Words by Amy Lord
I’ve done all kinds of writing courses over the years, from an MA in Creative Writing to a mentoring scheme funded by the Arts Council, to one off workshops and retreats.
But some of the most useful courses I’ve found have been online.
Most writers know that it can be expensive to find the right course or workshop that will help you hone your craft, with no guarantee that you’ll have a publishable manuscript at the end of it. Sometimes a workshop can be superficial or simply inappropriate for the current stage in your writing journey.
If you know where to look, you can find some great options online that are much more affordable and will make a real difference to your work.
I’d already been through a number of drafts of my novel and had feedback from an editor, when I decided to sign up to a couple of courses with the wonderful (and fabulously sweary) Writers HQ, one in editing and the other on submitting a manuscript.
I completed both courses in the first few months of 2017 and by the autumn I’d been offered a publishing contract with Unbound.
While I didn’t make huge changes to my novel during the course, the main thing it gave me was confidence. I’d spent years working on my manuscript already and it had even won a Northern Writers’ Award. But I didn’t feel it was quite there yet in terms of finding an agent or publisher and I didn’t know how to get to that point without inside help, or another expensive round of edits.
But the course walked me through the process of editing a book and helped me to fine tune it. It also gave me plenty of opportunities to share the story with other writers, as we worked on improving our pitching skills. This really let me get under the skin of the book I’d written and understand that it did hang together, miraculously, in ways I hadn’t intended.
For those who struggle with finding time to write, signing up for an online course is a great way of building a regular writing habit. With tasks to complete, you have the support and focus you need to work on your manuscript.
However, it is up to you to motivate yourself. If you want to get the most out of the course, you need to take the time to work on your manuscript in detail, applying the exercises and putting your new editing skills to use. Without a real life meeting to go to, or someone to hold you accountable, it can be tempting to skip through the tasks, so you need to be disciplined.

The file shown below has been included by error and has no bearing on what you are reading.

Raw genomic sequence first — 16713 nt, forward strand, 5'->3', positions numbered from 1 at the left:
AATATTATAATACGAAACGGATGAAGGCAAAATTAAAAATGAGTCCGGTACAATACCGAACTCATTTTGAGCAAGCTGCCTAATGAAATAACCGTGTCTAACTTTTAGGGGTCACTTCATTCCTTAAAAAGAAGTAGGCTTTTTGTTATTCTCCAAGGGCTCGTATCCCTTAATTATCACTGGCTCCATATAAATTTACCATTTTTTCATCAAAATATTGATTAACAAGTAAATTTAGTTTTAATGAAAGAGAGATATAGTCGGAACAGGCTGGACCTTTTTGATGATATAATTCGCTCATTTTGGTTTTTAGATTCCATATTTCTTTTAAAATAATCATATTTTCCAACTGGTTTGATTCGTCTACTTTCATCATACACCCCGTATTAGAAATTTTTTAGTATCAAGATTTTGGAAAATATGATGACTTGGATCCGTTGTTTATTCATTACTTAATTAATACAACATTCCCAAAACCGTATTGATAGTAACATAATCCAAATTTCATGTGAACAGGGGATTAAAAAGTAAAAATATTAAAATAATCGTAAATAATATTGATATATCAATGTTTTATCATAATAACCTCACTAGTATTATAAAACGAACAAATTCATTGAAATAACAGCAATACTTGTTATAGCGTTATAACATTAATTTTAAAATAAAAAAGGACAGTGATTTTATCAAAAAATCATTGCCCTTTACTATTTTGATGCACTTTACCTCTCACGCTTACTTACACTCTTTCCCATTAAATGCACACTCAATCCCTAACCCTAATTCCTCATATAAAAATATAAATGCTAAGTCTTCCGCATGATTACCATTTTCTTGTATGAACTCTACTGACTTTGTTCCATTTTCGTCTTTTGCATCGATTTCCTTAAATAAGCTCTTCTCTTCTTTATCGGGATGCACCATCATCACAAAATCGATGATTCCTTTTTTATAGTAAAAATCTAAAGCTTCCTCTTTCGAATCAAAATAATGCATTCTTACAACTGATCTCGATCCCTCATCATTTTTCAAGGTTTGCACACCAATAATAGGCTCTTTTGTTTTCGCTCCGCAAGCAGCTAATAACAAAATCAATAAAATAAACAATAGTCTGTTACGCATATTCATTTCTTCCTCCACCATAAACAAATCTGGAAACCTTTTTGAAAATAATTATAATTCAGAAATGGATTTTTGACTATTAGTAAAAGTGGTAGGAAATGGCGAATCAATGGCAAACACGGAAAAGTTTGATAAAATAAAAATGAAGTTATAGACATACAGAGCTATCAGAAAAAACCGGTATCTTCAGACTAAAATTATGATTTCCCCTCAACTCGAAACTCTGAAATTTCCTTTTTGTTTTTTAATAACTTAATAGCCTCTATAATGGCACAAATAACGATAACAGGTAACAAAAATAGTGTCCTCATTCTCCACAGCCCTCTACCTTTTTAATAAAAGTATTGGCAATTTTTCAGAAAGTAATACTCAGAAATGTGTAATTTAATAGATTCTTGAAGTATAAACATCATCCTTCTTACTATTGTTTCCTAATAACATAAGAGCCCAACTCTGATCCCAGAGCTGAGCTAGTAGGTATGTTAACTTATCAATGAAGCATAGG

And despite not meeting in person, an online course can still help you to build a community, whether it’s via a Facebook group, forum or email. Those people can become the foundation of your online community, your writing peer group. Perhaps they might even be willing to read and critique your work once the course is over.
But you have to be prepared to do the same for them.
If it’s tough to make the time to write, you also need to find time to read the work of your writing group and give them useful feedback. By working through structured exercises with a tutor, you can also develop your ability to offer solid constructive criticism.
It will not only benefit the members of your group, but it improves your own writing, as you learn to recognise the elements that don’t work within your story and fix them.
Spending time and money on an online course helped me polish my novel and improve the way I chose to present it to other people. It reassured me that my editing skills were strong enough and provided a framework through which to analyse my manuscript, pulling it apart and having the confidence to stitch it back together.
And what of the other writers I met online?
Since completing the course last year, many have gone on to their own successes, whether that is making the shortlist in a competition, finding an agent or even securing a publishing deal. But they’ve also been a source of support through the crowdfunding campaign for my novel.
Without these courses, I probably wouldn’t have had the confidence to submit my novel. I certainly wouldn’t have a publishing contract.
Amy Lord is a writer, blogger and digital marketer from North East England. Check out the Unbound page for her novel The Disappeared here and find Amy on Twitter here.